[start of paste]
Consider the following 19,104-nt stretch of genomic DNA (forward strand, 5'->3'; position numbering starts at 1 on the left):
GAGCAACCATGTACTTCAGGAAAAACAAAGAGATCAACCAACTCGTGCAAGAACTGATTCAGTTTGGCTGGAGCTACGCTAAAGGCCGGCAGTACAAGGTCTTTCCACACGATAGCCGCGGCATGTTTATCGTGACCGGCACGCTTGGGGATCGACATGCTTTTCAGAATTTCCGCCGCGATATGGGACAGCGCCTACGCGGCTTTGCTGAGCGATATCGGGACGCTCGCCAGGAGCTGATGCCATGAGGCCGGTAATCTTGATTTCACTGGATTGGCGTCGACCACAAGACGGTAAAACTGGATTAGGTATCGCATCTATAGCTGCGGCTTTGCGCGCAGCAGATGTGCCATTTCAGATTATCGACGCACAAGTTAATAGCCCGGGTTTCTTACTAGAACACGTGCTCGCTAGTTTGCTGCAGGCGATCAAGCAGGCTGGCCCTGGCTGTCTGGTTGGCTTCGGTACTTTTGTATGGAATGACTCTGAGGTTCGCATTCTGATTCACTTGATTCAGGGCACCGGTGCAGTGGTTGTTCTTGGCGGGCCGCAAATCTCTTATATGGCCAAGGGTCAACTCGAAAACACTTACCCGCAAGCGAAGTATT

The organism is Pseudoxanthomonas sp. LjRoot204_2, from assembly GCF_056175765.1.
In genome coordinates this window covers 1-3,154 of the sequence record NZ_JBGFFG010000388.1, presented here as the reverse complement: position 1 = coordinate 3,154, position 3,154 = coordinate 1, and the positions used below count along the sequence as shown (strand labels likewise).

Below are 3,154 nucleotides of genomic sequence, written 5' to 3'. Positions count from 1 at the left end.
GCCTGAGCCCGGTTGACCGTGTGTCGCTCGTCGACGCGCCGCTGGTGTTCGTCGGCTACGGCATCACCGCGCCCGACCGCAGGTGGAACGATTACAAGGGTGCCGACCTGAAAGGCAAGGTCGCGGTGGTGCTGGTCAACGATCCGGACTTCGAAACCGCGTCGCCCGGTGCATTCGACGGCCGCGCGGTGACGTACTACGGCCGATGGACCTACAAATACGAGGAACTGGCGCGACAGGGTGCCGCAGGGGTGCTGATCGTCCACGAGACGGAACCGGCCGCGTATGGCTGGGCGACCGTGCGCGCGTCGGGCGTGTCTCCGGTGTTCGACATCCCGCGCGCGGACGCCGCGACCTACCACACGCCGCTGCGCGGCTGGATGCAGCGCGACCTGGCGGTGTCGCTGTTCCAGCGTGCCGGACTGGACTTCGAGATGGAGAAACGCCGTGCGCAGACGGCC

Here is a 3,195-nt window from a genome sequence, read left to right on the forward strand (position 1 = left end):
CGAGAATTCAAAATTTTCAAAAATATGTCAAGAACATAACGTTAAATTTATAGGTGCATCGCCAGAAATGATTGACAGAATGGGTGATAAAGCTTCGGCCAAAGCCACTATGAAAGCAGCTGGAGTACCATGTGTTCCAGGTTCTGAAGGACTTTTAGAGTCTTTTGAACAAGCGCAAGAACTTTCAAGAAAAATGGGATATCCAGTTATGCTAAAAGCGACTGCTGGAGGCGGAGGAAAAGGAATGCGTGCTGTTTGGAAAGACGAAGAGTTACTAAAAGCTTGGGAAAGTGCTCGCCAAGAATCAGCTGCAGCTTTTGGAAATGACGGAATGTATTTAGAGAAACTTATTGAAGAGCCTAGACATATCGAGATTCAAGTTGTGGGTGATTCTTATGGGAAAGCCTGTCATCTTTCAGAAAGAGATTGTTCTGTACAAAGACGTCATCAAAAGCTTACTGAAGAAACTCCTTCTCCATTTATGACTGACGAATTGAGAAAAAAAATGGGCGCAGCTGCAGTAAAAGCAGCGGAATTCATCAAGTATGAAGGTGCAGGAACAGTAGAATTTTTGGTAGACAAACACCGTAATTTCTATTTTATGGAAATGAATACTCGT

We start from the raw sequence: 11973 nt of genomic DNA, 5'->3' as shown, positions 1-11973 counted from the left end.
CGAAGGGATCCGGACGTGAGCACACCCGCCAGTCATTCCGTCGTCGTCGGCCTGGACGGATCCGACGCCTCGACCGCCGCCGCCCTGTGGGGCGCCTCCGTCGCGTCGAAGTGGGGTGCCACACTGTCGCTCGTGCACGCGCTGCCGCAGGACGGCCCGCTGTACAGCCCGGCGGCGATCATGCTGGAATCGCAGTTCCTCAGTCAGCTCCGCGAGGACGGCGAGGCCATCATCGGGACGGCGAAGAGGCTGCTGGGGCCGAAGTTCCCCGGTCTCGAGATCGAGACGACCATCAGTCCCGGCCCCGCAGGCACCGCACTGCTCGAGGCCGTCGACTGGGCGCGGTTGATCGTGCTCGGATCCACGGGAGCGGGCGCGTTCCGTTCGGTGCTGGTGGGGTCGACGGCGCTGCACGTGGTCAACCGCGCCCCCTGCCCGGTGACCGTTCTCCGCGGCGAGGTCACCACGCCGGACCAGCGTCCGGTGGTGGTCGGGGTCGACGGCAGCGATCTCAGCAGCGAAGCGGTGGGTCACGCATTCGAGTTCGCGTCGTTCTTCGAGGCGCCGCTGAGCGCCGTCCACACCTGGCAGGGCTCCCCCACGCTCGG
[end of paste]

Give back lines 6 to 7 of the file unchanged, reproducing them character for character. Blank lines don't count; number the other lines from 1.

GCCTGAGCCCGGTTGACCGTGTGTCGCTCGTCGACGCGCCGCTGGTGTTCGTCGGCTACGGCATCACCGCGCCCGACCGCAGGTGGAACGATTACAAGGGTGCCGACCTGAAAGGCAAGGTCGCGGTGGTGCTGGTCAACGATCCGGACTTCGAAACCGCGTCGCCCGGTGCATTCGACGGCCGCGCGGTGACGTACTACGGCCGATGGACCTACAAATACGAGGAACTGGCGCGACAGGGTGCCGCAGGGGTGCTGATCGTCCACGAGACGGAACCGGCCGCGTATGGCTGGGCGACCGTGCGCGCGTCGGGCGTGTCTCCGGTGTTCGACATCCCGCGCGCGGACGCCGCGACCTACCACACGCCGCTGCGCGGCTGGATGCAGCGCGACCTGGCGGTGTCGCTGTTCCAGCGTGCCGGACTGGACTTCGAGATGGAGAAACGCCGTGCGCAGACGGCC

Here is a 3,195-nt window from a genome sequence, read left to right on the forward strand (position 1 = left end):